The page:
24. Non-web advertising using the domain name may be the most important way to market a business. This is usually the client’s responsibility.  The tips and guidelines given here can be used at the client’s discretion.  Each site is unique and marketing strategies that work for one site, may not be suitable for another.
  25. Encourage other sites to link to your website without having to link to theirs when possible. Making graphic and link information available to other sites will encourage and facilitate a partnership.  Make it the client’s responsibility to cultivate linkage with other sites since this is a time-consuming task.
  26. Another important marketing tool is linking your site with search engines. Create pages optimized for search engine placement.  The final results will vary over time.   Search engine rules, rankings, and listings vary over time and are out of your control.
  27. No matter how good a website might be, it must be visible, accessible, and readily available. You must get the people there.  A site that only has links in a search engine will probably fail to generate significant traffic.
  28. Remember that the Internet is a new interactive communications medium. Businesses on the Internet are still bound by the laws of supply and demand.  It still takes marketing strategies to be seen and salesmanship to sell.    Concentrate on customer service and personal service.  Use the Internet as a tool to communicate rather than a tool that isolates you from your customers.
  29. Use advertorials and endorsements to market affiliate programs for other sites that you personally endorse. Make sure these sites fit within the context of your own website rather than simply trying to cultivate a “banner farm”.
  30. Consider studying photography. Photography is a subtractive process whereas web development is an additive process.  Busy web pages are a common problem.  Photography teaches you to remove unnecessary elements that detract from the subject, a very useful tactic for developing a website.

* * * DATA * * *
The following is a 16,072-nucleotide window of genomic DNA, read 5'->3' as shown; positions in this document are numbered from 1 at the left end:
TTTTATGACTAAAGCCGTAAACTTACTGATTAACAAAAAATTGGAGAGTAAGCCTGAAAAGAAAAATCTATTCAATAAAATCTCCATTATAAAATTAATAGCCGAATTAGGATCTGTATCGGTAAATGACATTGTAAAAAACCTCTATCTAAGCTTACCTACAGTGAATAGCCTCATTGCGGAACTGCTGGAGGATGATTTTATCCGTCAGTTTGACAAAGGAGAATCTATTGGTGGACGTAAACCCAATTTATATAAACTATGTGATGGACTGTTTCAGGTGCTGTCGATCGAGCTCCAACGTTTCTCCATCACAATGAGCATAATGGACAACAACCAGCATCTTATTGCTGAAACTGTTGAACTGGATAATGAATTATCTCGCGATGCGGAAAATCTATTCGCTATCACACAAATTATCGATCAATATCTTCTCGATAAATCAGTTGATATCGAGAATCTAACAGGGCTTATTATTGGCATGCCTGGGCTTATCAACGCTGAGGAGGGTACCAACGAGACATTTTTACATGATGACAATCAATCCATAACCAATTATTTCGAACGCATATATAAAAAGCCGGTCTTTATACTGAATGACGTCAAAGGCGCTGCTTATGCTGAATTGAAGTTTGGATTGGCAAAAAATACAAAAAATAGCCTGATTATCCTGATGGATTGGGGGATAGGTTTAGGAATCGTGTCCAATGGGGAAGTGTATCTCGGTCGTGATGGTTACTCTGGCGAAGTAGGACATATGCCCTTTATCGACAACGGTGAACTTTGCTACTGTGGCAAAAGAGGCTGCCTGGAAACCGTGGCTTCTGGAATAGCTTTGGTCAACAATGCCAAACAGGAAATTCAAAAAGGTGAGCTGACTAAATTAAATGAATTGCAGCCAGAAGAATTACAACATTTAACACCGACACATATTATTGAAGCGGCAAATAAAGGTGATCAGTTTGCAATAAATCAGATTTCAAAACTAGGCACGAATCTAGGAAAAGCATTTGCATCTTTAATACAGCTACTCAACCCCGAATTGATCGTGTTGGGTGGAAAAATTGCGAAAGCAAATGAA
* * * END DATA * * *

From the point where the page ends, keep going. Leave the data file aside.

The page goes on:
31. Eliminate hype and concentrate on useful content and information. Follow tried and true basic marketing techniques (benefits, features, solving problems, using the right words and images to invoke desired feelings, calls to action, etc.)    Give your audience what they are looking for  -information to help them.
  32. Join the major web design and marketing newsletters (see the Appendix of Resources) to keep abreast of the latest ideas from web development communities. Find out about new trends, tools, and resources.
  33. Think in terms of end results and simple goals. Guide visitors to the desired goal. Regardless of where a visitor first enters your site, you can still redirect them to pages you want them to view first, such as product information. Then you will be able to lead them through the ordering process while allowing immediate links to other pages.  For example, if someone enters the site through your newsletter signup page, will you be able to guide them to the main information page, and ordering page?  From any of these pages, can they immediately navigate to your contact information page?
  34. Test multiple designs and pick what works best. The overall infrastructure and design for the sites developed by us have been tested and changed constantly to arrive at the designs we use today.  Don’t be concerned about getting it right the first time.  A complete redesign will refresh your site and improve results, even if the previous design was good. It takes time to learn the nuances of good design.    When creating a great photograph the difference between a good shot and a great one is often due to subtle nuances.   This applies to web design as well.   When you see a great image or website you instinctively know it.   When you see a good one, a few mistakes catch your eye and distract your attention, but you know quickly when you are viewing a bad site because the mistakes are obvious.